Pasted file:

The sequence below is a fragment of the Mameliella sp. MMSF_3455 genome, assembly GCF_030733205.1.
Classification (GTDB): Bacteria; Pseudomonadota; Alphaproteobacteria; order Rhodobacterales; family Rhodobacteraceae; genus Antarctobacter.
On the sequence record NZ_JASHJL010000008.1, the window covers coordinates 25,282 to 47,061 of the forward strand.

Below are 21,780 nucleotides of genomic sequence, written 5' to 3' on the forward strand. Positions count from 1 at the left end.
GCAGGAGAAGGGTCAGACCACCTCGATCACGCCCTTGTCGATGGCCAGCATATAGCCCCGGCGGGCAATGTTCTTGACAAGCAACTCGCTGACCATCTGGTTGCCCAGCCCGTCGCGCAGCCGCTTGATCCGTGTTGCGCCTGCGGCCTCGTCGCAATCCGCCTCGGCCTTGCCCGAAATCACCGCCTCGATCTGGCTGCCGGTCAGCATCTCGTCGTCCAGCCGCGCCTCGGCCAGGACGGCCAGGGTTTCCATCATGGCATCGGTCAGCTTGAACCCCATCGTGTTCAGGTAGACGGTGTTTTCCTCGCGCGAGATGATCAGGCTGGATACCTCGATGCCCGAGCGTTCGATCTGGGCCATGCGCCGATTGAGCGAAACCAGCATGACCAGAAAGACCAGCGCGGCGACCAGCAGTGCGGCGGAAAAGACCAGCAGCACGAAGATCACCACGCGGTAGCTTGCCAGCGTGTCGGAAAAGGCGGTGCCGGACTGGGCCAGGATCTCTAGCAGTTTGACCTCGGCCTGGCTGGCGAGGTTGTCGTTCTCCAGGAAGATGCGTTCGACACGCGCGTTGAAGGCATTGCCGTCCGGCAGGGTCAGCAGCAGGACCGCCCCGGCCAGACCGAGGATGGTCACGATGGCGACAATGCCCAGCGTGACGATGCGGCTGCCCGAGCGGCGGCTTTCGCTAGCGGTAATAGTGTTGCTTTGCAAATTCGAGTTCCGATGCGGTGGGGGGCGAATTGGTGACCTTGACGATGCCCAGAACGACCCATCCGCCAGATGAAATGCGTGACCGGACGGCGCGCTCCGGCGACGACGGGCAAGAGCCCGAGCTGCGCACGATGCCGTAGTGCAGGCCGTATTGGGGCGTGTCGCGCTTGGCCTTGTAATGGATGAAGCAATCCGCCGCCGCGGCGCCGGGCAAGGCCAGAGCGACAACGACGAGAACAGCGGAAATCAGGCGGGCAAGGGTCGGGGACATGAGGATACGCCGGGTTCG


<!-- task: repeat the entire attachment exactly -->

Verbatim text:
The sequence below is a fragment of the Mameliella sp. MMSF_3455 genome, assembly GCF_030733205.1.
Classification (GTDB): Bacteria; Pseudomonadota; Alphaproteobacteria; order Rhodobacterales; family Rhodobacteraceae; genus Antarctobacter.
On the sequence record NZ_JASHJL010000008.1, the window covers coordinates 25,282 to 47,061 of the forward strand.

Below are 21,780 nucleotides of genomic sequence, written 5' to 3' on the forward strand. Positions count from 1 at the left end.
GCAGGAGAAGGGTCAGACCACCTCGATCACGCCCTTGTCGATGGCCAGCATATAGCCCCGGCGGGCAATGTTCTTGACAAGCAACTCGCTGACCATCTGGTTGCCCAGCCCGTCGCGCAGCCGCTTGATCCGTGTTGCGCCTGCGGCCTCGTCGCAATCCGCCTCGGCCTTGCCCGAAATCACCGCCTCGATCTGGCTGCCGGTCAGCATCTCGTCGTCCAGCCGCGCCTCGGCCAGGACGGCCAGGGTTTCCATCATGGCATCGGTCAGCTTGAACCCCATCGTGTTCAGGTAGACGGTGTTTTCCTCGCGCGAGATGATCAGGCTGGATACCTCGATGCCCGAGCGTTCGATCTGGGCCATGCGCCGATTGAGCGAAACCAGCATGACCAGAAAGACCAGCGCGGCGACCAGCAGTGCGGCGGAAAAGACCAGCAGCACGAAGATCACCACGCGGTAGCTTGCCAGCGTGTCGGAAAAGGCGGTGCCGGACTGGGCCAGGATCTCTAGCAGTTTGACCTCGGCCTGGCTGGCGAGGTTGTCGTTCTCCAGGAAGATGCGTTCGACACGCGCGTTGAAGGCATTGCCGTCCGGCAGGGTCAGCAGCAGGACCGCCCCGGCCAGACCGAGGATGGTCACGATGGCGACAATGCCCAGCGTGACGATGCGGCTGCCCGAGCGGCGGCTTTCGCTAGCGGTAATAGTGTTGCTTTGCAAATTCGAGTTCCGATGCGGTGGGGGGCGAATTGGTGACCTTGACGATGCCCAGAACGACCCATCCGCCAGATGAAATGCGTGACCGGACGGCGCGCTCCGGCGACGACGGGCAAGAGCCCGAGCTGCGCACGATGCCGTAGTGCAGGCCGTATTGGGGCGTGTCGCGCTTGGCCTTGTAATGGATGAAGCAATCCGCCGCCGCGGCGCCGGGCAAGGCCAGAGCGACAACGACGAGAACAGCGGAAATCAGGCGGGCAAGGGTCGGGGACATGAGGATACGCCGGGTTCG